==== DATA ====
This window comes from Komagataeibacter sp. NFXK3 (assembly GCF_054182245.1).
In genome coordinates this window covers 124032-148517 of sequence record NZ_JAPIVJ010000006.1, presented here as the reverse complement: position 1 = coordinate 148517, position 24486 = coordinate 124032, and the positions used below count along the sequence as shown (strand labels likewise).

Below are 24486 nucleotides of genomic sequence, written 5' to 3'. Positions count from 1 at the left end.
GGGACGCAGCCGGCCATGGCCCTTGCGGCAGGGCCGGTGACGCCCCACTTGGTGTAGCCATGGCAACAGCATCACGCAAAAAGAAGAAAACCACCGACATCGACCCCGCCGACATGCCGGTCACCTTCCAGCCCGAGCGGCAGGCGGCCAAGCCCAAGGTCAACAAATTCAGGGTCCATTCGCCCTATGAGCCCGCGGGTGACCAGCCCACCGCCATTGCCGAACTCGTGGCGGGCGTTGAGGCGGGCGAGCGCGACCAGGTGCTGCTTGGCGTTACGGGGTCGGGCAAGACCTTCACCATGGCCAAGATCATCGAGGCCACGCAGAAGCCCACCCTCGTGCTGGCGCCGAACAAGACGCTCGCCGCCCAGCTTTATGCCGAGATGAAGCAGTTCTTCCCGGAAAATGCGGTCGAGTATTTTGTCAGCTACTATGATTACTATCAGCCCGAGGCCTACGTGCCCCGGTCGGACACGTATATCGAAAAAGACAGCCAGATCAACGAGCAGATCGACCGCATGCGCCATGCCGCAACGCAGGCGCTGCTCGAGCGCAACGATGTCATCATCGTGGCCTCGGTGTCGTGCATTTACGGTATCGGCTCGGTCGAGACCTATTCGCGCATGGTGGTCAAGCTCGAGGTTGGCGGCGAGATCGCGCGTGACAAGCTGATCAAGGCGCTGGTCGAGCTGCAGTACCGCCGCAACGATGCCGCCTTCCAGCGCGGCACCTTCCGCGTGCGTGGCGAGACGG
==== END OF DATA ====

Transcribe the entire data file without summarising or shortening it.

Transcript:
This window comes from Komagataeibacter sp. NFXK3 (assembly GCF_054182245.1).
In genome coordinates this window covers 124032-148517 of sequence record NZ_JAPIVJ010000006.1, presented here as the reverse complement: position 1 = coordinate 148517, position 24486 = coordinate 124032, and the positions used below count along the sequence as shown (strand labels likewise).

Below are 24486 nucleotides of genomic sequence, written 5' to 3'. Positions count from 1 at the left end.
GGGACGCAGCCGGCCATGGCCCTTGCGGCAGGGCCGGTGACGCCCCACTTGGTGTAGCCATGGCAACAGCATCACGCAAAAAGAAGAAAACCACCGACATCGACCCCGCCGACATGCCGGTCACCTTCCAGCCCGAGCGGCAGGCGGCCAAGCCCAAGGTCAACAAATTCAGGGTCCATTCGCCCTATGAGCCCGCGGGTGACCAGCCCACCGCCATTGCCGAACTCGTGGCGGGCGTTGAGGCGGGCGAGCGCGACCAGGTGCTGCTTGGCGTTACGGGGTCGGGCAAGACCTTCACCATGGCCAAGATCATCGAGGCCACGCAGAAGCCCACCCTCGTGCTGGCGCCGAACAAGACGCTCGCCGCCCAGCTTTATGCCGAGATGAAGCAGTTCTTCCCGGAAAATGCGGTCGAGTATTTTGTCAGCTACTATGATTACTATCAGCCCGAGGCCTACGTGCCCCGGTCGGACACGTATATCGAAAAAGACAGCCAGATCAACGAGCAGATCGACCGCATGCGCCATGCCGCAACGCAGGCGCTGCTCGAGCGCAACGATGTCATCATCGTGGCCTCGGTGTCGTGCATTTACGGTATCGGCTCGGTCGAGACCTATTCGCGCATGGTGGTCAAGCTCGAGGTTGGCGGCGAGATCGCGCGTGACAAGCTGATCAAGGCGCTGGTCGAGCTGCAGTACCGCCGCAACGATGCCGCCTTCCAGCGCGGCACCTTCCGCGTGCGTGGCGAGACGG